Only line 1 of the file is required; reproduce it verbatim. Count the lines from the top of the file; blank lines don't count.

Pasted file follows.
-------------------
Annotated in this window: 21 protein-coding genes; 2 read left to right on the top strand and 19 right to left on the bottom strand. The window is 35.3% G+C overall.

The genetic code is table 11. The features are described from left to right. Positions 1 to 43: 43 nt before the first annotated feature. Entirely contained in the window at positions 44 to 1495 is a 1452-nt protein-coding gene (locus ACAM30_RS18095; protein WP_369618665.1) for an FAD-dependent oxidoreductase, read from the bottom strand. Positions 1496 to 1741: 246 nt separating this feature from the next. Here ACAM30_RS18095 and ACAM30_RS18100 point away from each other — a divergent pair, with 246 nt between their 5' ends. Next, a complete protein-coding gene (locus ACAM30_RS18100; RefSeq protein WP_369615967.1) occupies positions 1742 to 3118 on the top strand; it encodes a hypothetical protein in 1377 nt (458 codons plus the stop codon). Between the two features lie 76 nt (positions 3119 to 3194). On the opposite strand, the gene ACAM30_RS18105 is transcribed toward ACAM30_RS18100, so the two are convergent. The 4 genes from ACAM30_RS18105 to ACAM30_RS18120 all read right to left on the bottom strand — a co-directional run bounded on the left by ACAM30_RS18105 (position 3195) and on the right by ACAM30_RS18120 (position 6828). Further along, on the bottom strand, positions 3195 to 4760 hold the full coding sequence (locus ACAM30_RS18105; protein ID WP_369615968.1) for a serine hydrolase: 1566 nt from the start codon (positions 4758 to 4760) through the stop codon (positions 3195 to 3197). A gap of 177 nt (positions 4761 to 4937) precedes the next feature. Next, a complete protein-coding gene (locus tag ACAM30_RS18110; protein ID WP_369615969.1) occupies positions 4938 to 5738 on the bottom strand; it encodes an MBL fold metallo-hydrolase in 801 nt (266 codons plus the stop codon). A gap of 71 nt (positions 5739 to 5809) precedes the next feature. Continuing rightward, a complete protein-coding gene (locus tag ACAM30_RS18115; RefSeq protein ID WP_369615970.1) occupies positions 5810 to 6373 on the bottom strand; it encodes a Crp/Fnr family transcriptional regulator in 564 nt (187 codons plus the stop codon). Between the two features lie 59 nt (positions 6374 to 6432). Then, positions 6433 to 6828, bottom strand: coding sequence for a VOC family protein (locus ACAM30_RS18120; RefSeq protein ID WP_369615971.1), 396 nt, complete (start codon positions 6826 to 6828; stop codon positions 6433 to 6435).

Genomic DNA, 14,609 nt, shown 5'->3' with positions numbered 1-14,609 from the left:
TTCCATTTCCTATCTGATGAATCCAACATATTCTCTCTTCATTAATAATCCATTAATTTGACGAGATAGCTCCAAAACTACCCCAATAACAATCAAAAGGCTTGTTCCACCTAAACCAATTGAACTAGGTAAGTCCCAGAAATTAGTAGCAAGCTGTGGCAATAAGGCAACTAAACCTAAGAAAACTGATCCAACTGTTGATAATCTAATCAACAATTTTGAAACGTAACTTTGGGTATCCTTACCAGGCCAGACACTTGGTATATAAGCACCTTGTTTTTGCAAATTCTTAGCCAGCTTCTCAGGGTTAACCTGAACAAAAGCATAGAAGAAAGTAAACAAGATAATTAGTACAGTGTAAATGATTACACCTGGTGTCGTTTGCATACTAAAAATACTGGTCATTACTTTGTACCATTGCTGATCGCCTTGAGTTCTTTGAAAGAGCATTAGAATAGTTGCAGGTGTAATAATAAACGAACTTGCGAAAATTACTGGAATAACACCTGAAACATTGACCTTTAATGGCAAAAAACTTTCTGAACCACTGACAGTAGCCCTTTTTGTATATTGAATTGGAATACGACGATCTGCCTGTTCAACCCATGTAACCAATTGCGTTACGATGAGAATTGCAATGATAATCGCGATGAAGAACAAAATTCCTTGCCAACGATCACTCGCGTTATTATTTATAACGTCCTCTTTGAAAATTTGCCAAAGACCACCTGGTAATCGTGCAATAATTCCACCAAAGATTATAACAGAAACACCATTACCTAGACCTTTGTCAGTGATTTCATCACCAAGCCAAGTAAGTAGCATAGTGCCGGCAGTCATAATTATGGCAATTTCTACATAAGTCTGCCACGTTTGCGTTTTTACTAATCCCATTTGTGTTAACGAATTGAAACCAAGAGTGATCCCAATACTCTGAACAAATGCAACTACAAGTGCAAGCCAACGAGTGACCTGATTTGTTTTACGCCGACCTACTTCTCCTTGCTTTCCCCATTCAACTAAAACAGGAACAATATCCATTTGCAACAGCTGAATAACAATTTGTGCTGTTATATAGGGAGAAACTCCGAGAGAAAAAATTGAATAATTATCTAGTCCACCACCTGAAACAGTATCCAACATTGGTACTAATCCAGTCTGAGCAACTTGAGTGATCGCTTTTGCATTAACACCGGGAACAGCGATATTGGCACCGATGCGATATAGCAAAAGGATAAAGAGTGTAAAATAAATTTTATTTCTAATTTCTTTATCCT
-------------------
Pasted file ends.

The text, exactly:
Annotated in this window: 21 protein-coding genes; 2 read left to right on the top strand and 19 right to left on the bottom strand. The window is 35.3% G+C overall.